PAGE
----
Floodwaters triggered more than 2,000 landslides across much of the Balkans on Sunday, laying waste to entire towns and villages, disturbing land mines left over from the region’s 1990s war and displacing the warning signs that had marked the unexploded devices.

The Balkans’ worst flooding since such record-keeping began 120 years ago forced tens of thousands from their homes and threatened to inundate Serbia’s main power plant.

Authorities organized a frenzied helicopter airlift to get families to safety before the water swallowed up their homes. Many were plucked from roofs.

Water receded Sunday in some locations, laying bare the full scale of the damage. Elsewhere, authorities warned that floodwaters would keep rising into Sunday night.

“The situation is catastrophic,” said Adil Osmanovic, Bosnia’s refugee minister.

Three months’ worth of rain fell on the region in three days, leaving at least two dozen people dead.

The rain caused an estimated 2,100 landslides, which covered roads, homes and whole villages throughout hilly Bosnia.

The cities of Orasje and Brcko in northeast Bosnia, where the Sava River forms a natural border with Croatia, were in danger of being overwhelmed.

In Serbia, where towns and villages have been inundated, authorities braced for high water that could remain for several days.

Serbian Prime Minister Aleksandar Vucic said Sunday that 12 bodies were found in Obrenovac, site of the coal-fired Nikola Tesla power plant, Serbia’s biggest. Parts of the plant and a nearby mine that provides its fuel are underwater.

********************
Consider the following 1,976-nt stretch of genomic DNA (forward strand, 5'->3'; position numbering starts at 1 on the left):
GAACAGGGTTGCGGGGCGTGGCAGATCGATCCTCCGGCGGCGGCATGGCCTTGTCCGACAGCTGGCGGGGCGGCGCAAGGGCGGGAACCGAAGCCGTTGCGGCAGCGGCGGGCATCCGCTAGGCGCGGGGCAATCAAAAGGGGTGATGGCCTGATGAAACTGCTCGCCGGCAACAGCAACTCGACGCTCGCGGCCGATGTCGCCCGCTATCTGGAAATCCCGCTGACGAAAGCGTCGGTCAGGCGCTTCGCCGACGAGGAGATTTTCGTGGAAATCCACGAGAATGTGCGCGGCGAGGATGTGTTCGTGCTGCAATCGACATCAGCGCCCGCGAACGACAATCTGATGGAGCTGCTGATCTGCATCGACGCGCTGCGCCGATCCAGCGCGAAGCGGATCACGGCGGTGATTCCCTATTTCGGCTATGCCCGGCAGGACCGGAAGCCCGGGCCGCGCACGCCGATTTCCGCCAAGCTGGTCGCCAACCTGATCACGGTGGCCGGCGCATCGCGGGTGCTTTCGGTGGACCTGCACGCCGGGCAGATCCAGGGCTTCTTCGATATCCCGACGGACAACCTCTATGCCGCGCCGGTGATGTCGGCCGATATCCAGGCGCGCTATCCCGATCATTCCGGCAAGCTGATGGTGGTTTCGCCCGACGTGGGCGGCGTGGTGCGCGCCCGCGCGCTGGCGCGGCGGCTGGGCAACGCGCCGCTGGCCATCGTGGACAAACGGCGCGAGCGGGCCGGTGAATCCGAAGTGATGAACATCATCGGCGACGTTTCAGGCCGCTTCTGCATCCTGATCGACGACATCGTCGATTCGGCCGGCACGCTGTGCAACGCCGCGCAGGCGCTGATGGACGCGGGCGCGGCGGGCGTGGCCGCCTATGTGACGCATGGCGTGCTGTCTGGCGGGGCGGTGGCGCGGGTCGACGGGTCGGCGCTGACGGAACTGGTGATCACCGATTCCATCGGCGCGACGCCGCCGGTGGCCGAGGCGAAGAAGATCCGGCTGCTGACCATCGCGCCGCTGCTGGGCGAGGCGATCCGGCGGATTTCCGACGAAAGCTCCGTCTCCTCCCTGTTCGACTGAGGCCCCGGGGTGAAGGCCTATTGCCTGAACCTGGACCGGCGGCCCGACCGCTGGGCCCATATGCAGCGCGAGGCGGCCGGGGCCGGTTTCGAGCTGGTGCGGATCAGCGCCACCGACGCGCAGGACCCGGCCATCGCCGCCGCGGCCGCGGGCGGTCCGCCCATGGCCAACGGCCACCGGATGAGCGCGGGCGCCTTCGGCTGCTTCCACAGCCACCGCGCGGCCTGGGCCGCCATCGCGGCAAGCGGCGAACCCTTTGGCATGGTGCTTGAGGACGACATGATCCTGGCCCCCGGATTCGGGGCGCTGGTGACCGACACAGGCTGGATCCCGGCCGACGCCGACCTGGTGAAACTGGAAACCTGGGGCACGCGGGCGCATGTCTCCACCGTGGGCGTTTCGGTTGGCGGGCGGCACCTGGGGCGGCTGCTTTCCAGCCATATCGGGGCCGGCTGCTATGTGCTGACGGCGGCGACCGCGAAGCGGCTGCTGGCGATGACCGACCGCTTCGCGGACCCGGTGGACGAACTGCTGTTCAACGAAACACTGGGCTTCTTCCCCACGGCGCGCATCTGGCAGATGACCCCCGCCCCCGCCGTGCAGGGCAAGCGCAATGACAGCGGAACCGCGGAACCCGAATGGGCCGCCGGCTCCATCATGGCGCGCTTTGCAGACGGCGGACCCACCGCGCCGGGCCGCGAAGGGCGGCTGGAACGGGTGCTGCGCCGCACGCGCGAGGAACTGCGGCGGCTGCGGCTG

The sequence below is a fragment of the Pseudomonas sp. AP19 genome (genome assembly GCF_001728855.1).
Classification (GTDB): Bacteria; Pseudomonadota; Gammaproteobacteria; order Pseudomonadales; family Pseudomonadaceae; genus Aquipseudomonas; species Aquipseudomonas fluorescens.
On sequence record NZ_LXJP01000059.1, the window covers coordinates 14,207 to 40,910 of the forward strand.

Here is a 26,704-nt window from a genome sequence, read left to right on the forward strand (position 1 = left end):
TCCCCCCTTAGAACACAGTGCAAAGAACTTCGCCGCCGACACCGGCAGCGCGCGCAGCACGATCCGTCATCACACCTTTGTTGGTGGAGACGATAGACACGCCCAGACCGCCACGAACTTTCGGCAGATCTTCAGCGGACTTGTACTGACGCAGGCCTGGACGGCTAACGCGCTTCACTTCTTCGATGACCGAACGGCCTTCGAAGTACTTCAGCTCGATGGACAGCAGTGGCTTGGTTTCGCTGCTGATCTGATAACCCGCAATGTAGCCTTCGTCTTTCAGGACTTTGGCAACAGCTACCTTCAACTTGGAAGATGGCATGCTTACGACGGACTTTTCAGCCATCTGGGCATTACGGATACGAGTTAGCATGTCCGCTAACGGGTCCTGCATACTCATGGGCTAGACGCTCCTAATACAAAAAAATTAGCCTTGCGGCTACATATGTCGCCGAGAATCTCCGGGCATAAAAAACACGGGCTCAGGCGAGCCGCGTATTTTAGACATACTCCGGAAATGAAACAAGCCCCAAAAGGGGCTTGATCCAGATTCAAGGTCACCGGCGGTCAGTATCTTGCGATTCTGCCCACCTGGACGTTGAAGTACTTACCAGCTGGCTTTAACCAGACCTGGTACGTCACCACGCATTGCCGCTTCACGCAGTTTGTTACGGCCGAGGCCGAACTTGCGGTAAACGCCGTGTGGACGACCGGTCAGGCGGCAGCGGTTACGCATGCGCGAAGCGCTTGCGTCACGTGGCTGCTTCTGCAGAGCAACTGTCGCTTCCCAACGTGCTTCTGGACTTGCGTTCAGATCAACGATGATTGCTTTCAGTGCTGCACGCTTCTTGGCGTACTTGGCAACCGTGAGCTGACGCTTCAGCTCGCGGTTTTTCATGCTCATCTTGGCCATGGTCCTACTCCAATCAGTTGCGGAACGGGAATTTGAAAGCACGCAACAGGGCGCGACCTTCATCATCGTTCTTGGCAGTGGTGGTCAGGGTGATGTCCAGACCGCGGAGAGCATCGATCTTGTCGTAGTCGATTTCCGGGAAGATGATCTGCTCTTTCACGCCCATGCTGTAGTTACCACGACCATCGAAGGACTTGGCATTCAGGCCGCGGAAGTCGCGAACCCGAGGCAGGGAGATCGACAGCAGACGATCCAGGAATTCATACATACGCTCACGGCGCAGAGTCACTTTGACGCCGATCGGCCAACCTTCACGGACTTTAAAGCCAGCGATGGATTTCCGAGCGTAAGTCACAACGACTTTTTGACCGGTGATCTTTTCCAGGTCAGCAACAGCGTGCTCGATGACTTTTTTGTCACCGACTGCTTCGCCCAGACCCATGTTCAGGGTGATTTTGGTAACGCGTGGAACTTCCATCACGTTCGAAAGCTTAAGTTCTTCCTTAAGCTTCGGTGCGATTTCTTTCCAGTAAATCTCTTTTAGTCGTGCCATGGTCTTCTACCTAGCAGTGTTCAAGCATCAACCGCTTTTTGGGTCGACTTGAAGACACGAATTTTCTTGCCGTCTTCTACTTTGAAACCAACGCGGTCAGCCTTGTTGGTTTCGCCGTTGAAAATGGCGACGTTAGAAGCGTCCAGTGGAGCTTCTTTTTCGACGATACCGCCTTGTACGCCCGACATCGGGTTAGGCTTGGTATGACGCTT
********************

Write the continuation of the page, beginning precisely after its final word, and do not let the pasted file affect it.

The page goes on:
The floods and landslides raised fears about the estimated 1 million land mines planted during Bosnia’s 1992-95 war. Nearly 120,000 of the unexploded devices remain in more than 9,400 carefully marked minefields. But the weather toppled warning signs and, in many cases, dislodged the mines themselves.

Loose mines could create an international problem if floodwaters carry the explosives downstream. Experts warned that mines could travel through half of southeast Europe or enter the turbines of a hydroelectric dam.

From the air, the northeastern third of Bosnia resembled a huge muddy lake, with houses, roads and rail lines submerged. Officials say that about a million people — more than a quarter of the country’s population — live in the worst-affected areas.

Helicopters from Slovenia, Croatia and other European Union countries were aiding rescue efforts.

Large parts of eastern Croatia were underwater, too, with villages cut off and hundreds fleeing the flooded areas in boats and trucks.

In Serbia, more than 20,000 people have been forced from their homes.

— Associated Press